12. Optical control of pain in vivo with a photoactive mGlu5 receptor negative allosteric modulator.

    PubMed

    Font, Joan; López-Cano, Marc; Notartomaso, Serena; Scarselli, Pamela; Di Pietro, Paola; Bresolí-Obach, Roger; Battaglia, Giuseppe; Malhaire, Fanny; Rovira, Xavier; Catena, Juanlo; Giraldo, Jesús; Pin, Jean-Philippe; Fernández-Dueñas, Víctor; Goudet, Cyril; Nonell, Santi; Nicoletti, Ferdinando; Llebaria, Amadeu; Ciruela, Francisco

    2017-04-11

    Light-operated drugs constitute a major target in drug discovery, since they may provide spatiotemporal resolution for the treatment of complex diseases (i.e. chronic pain). JF-NP-26 is an inactive photocaged derivative of the metabotropic glutamate type 5 (mGlu 5 ) receptor negative allosteric modulator raseglurant. Violet light illumination of JF-NP-26 induces a photochemical reaction prompting the active-drug's release, which effectively controls mGlu 5 receptor activity both in ectopic expressing systems and in striatal primary neurons. Systemic administration in mice followed by local light-emitting diode (LED)-based illumination, either of the thalamus or the peripheral tissues, induced JF-NP-26-mediated light-dependent analgesia both in neuropathic and in acute/tonic inflammatory pain models. These data offer the first example of optical control of analgesia in vivo using a photocaged mGlu 5 receptor negative allosteric modulator. This approach shows potential for precisely targeting, in time and space, endogenous receptors, which may allow a better management of difficult-to-treat disorders.

  13. Effects of arousal on cognitive control: empirical tests of the conflict-modulated Hebbian-learning hypothesis.

    PubMed

    Brown, Stephen B R E; van Steenbergen, Henk; Kedar, Tomer; Nieuwenhuis, Sander

    2014-01-01

    An increasing number of empirical phenomena that were previously interpreted as a result of cognitive control, turn out to reflect (in part) simple associative-learning effects. A prime example is the proportion congruency effect, the finding that interference effects (such as the Stroop effect) decrease as the proportion of incongruent stimuli increases. While this was previously regarded as strong evidence for a global conflict monitoring-cognitive control loop, recent evidence has shown that the proportion congruency effect is largely item-specific and hence must be due to associative learning. The goal of our research was to test a recent hypothesis about the mechanism underlying such associative-learning effects, the conflict-modulated Hebbian-learning hypothesis, which proposes that the effect of conflict on associative learning is mediated by phasic arousal responses. In Experiment 1, we examined in detail the relationship between the item-specific proportion congruency effect and an autonomic measure of phasic arousal: task-evoked pupillary responses. In Experiment 2, we used a task-irrelevant phasic arousal manipulation and examined the effect on item-specific learning of incongruent stimulus-response associations. The results provide little evidence for the conflict-modulated Hebbian-learning hypothesis, which requires additional empirical support to remain tenable.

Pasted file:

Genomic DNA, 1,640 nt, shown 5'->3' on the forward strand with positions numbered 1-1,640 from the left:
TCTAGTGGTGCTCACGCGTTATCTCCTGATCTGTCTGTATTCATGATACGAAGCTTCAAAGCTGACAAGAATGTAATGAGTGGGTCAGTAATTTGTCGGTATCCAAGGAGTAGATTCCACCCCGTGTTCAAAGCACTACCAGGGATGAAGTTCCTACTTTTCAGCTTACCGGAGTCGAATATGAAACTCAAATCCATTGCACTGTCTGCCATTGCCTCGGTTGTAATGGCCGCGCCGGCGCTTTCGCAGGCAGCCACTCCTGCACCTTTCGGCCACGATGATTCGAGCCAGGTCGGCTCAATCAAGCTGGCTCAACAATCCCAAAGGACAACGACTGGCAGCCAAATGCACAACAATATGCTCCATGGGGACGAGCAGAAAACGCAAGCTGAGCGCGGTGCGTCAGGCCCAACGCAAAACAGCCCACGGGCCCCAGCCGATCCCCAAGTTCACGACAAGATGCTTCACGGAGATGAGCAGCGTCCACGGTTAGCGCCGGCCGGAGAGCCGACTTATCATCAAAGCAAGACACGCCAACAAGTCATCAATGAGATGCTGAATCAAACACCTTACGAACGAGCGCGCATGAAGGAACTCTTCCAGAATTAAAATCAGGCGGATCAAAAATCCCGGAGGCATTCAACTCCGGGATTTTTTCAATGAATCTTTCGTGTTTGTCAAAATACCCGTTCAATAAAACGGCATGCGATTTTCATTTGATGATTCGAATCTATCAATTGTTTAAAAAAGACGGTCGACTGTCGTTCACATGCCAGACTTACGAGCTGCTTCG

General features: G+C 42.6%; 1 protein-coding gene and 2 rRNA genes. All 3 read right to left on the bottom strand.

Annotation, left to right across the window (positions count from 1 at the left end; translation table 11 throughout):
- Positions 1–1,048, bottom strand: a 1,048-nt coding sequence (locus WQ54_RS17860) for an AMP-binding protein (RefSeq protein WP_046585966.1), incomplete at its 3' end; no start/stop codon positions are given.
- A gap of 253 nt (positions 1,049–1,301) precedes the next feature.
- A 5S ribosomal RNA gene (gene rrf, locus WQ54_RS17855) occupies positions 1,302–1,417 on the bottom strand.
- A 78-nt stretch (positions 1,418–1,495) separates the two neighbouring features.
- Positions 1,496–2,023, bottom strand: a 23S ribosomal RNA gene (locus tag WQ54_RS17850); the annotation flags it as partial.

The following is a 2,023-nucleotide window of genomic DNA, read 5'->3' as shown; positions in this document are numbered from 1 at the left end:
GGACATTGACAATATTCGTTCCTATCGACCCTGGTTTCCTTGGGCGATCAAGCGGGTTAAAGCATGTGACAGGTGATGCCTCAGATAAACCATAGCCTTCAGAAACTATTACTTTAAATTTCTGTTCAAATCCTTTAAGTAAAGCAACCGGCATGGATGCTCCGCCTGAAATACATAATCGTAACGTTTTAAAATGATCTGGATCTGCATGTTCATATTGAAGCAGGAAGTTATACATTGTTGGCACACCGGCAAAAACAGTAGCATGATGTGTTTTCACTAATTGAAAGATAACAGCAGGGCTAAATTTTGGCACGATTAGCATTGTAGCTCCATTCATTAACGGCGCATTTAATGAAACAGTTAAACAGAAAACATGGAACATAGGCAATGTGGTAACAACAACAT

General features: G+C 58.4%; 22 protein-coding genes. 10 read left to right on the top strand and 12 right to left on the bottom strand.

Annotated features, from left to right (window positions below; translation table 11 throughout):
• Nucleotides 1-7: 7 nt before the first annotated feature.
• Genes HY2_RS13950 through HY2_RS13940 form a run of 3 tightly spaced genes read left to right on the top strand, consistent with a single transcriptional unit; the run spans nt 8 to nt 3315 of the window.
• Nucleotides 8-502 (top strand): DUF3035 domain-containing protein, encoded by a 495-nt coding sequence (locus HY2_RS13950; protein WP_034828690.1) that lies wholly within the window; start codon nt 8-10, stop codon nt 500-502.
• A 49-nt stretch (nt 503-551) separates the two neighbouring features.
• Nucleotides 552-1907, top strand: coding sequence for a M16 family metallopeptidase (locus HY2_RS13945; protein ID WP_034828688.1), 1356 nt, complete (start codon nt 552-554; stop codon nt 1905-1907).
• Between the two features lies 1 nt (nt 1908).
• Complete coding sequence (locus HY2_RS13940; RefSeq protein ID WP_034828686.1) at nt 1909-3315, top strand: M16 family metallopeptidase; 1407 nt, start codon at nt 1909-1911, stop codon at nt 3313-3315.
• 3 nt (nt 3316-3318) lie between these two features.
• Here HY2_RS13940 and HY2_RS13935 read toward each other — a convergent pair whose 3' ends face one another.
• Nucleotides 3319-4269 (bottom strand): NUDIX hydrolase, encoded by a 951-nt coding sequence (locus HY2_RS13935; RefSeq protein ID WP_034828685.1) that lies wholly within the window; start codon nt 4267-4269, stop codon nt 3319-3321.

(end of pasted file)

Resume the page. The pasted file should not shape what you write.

14. Modulation of Posterior Alpha Activity by Spatial Attention Allows for Controlling A Continuous Brain-Computer Interface.

    PubMed

    Horschig, Jörn M; Oosterheert, Wouter; Oostenveld, Robert; Jensen, Ole

    2015-11-01

    Here we report that the modulation of alpha activity by covert attention can be used as a control signal in an online brain-computer interface, that it is reliable, and that it is robust. Subjects were instructed to orient covert visual attention to the left or right hemifield. We decoded the direction of attention from the magnetoencephalogram by a template matching classifier and provided the classification outcome to the subject in real-time using a novel graphical user interface. Training data for the templates were obtained from a Posner-cueing task conducted just before the BCI task. Eleven subjects participated in four sessions each. Eight of the subjects achieved classification rates significantly above chance level. Subjects were able to significantly increase their performance from the first to the second session. Individual patterns of posterior alpha power remained stable throughout the four sessions and did not change with increased performance. We conclude that posterior alpha power can successfully be used as a control signal in brain-computer interfaces. We also discuss several ideas for further improving the setup and propose future research based on solid hypotheses about behavioral consequences of modulating neuronal oscillations by brain computer interfacing.

  15. Simulating the control of molecular reactions via modulated light fields: from gas phase to solution

    NASA Astrophysics Data System (ADS)

    Thallmair, Sebastian; Keefer, Daniel; Rott, Florian; de Vivie-Riedle, Regina

    2017-04-01